I don’t have any use for any influence in my life that will dictate what’s “right” or “wrong”; I have been in that place many times.
Organized religion has been one example where that simplistic dichotomy of life has been presented to me on a silver platter. I refuse to partake in that ritual of archaic or synthetic codes of ethics that point out and expect me to blindly follow flawed judgments of what they perceive as “good” or “bad” in life.
I was always a free thinker, a person that questioned everything over and over again until I got an answer. Why? Because many people have mastered the art of repeating what they are told like a parrot, and there’s nothing I enjoy more than looking at the eyes of those who are encountered with a question they don’t have an answer for. I am a true believer in the power of love which is responsible for the order in society. I have a very true concern for what I consider social injustices, regardless of what organized religion thinks about it.
If anybody thinks that organized religion’s hands are not stained with blood, they know nothing about religion itself or its bloody history. For example, the Crusades, the Spanish Inquisition (which by the way was officially shut down until 1813, over 300 years since it started in 1478), Salem Witch Trials, Protestants and Catholics killing each other during the Reformation, and the seemingly endless, murderous, religious conflicts in the Middle East, just to mention a few.
I realized long ago that I was going to guide my life by my standards and by my own life experiences. I was going to have an open mind, ready to absorb all the knowledge I could and make a reality my main purpose in life, that of being a better man every day. I have developed on my own a very high code of ethics where basically we are all equal and connected by our human nature. We all smile in the same language, we all cry in the same language, and we all love with the intensity that every individual is capable of investing in the miracle of love.
In other words, and at the risk of sounding egocentric, I discarded everything that offended me as a human being and embraced everything that was centered in love, all without organized religion.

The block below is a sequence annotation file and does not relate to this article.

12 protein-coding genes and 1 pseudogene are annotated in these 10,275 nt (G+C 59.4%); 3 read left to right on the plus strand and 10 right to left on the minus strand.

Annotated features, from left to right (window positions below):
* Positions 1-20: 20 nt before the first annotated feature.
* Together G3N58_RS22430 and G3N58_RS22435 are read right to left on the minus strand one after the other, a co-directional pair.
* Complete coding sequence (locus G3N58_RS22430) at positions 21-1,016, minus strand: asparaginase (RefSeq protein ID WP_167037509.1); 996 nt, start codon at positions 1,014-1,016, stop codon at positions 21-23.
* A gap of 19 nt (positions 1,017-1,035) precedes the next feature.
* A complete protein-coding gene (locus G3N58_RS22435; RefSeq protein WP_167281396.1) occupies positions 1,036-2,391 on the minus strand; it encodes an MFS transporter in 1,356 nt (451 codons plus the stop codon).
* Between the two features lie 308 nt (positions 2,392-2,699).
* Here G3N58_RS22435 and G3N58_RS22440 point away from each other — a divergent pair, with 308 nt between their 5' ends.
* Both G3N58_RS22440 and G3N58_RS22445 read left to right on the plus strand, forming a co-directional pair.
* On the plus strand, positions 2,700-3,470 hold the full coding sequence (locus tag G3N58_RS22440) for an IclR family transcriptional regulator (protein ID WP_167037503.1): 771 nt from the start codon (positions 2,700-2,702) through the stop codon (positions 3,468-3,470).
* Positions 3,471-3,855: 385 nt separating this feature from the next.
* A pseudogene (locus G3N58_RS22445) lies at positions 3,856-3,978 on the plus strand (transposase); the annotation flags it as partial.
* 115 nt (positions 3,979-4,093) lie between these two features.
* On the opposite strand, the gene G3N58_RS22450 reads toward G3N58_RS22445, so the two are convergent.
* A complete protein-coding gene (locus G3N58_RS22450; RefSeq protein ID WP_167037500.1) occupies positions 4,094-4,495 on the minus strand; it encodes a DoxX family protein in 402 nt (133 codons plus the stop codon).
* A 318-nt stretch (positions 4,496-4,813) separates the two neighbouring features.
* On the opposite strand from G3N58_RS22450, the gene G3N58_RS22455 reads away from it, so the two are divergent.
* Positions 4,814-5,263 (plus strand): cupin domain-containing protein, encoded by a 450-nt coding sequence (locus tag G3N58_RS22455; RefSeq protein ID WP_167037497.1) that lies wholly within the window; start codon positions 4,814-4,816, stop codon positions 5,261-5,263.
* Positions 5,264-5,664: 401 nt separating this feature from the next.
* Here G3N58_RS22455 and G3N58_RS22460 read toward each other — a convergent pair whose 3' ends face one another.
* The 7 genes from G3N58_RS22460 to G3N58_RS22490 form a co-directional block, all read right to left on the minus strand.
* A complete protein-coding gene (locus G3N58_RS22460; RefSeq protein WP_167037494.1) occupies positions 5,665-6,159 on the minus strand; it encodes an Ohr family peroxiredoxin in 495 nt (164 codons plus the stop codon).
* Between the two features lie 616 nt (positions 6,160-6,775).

I stopped following organized religion early in my life after trying many religions. I never fit in, never found a sense of home, never understood the fanatical behavior of many. I reject the hypocrisy of others and the use of religion by many as a weapon to discriminate. I will never be part of a flock that flies backwards.
My intention in this world is to leave an imprint of kindness and empathy, to be remembered as a positive source of energy that builds instead of demolishes, that gives instead of taking, that wears a smile even when I am broken inside. I want to be my own light, I want to own my shadows and use them to separate my past from my brilliant future. I want to feel free and be me. That’s the only way I will find happiness in this world, by exercising my right to be genuine to myself in order to be able to give others a clear and accurate sense of who I really am, to be respected for my goodness, to be remembered for my understanding of human nature and my ability to offer love instead of fear. I’d like to be recognized for trying to improve the quality of your life as opposed to promoting any organized religion.
I don’t believe fear gets us anywhere. Fear is crippling and destructive, and it creates barriers that separate us. We tend to fear what we don’t understand. The spiritual practices of people who are different from us are a prime example. We can’t love what we fear. It doesn’t make any sense to me. I’m not confusing the word fear with respect because it’s very clear to me that respect opens doors to new paths while fear closes windows and blocks the light. In organized religion, the fear of “God” seems to be considered an act of humility and something essential in your relationship with your god.
I fear very few things in this life. I fear a long agony of death, the entrapment of myself in a body that is losing mobility, the fear of losing my battle with HIV, and the fear of finding myself alone fighting this battle, just to mention a few. I also have realized that by loving myself, I protected my present from being wasted in fear. I embrace every day with the passion of a fighter who is willing to defend his happiness against all odds.
The concept of doing all of this outside of the frame of organized religion has given me the liberty to experience things I would have never experienced if I remained chained to their strict list of rules and ethical codes.
“Why” I got here might still be a mystery to many but not for me. I came here to follow my heart, to build loving relationships, to extend my hand to those in pain and despair. I want to learn new things and to center my life based on my own personal experiences, and to have those experiences dictate the way I treat others. In this journey, I’m the king AND the peasant, I’m the cloud AND the rain, and I’m the mirror with my real reflection. This entire journey is centered in respect for others, respect for differences, respect for every living thing and respect for myself.
My “code of ethics” has taken me to where I am today, to a peaceful place with that kind of solace that only peace of mind can give a human being. Yes, I don’t need any influence bigger than me to tell me what’s “wrong” or “right”. I don’t think I need religion to dictate my behavior. I have made love, happiness, tranquility and peace happen; that is the backbone of the real unchained me that has learned to live and love even when the night seems to be too long.
Yes, I did it on my own.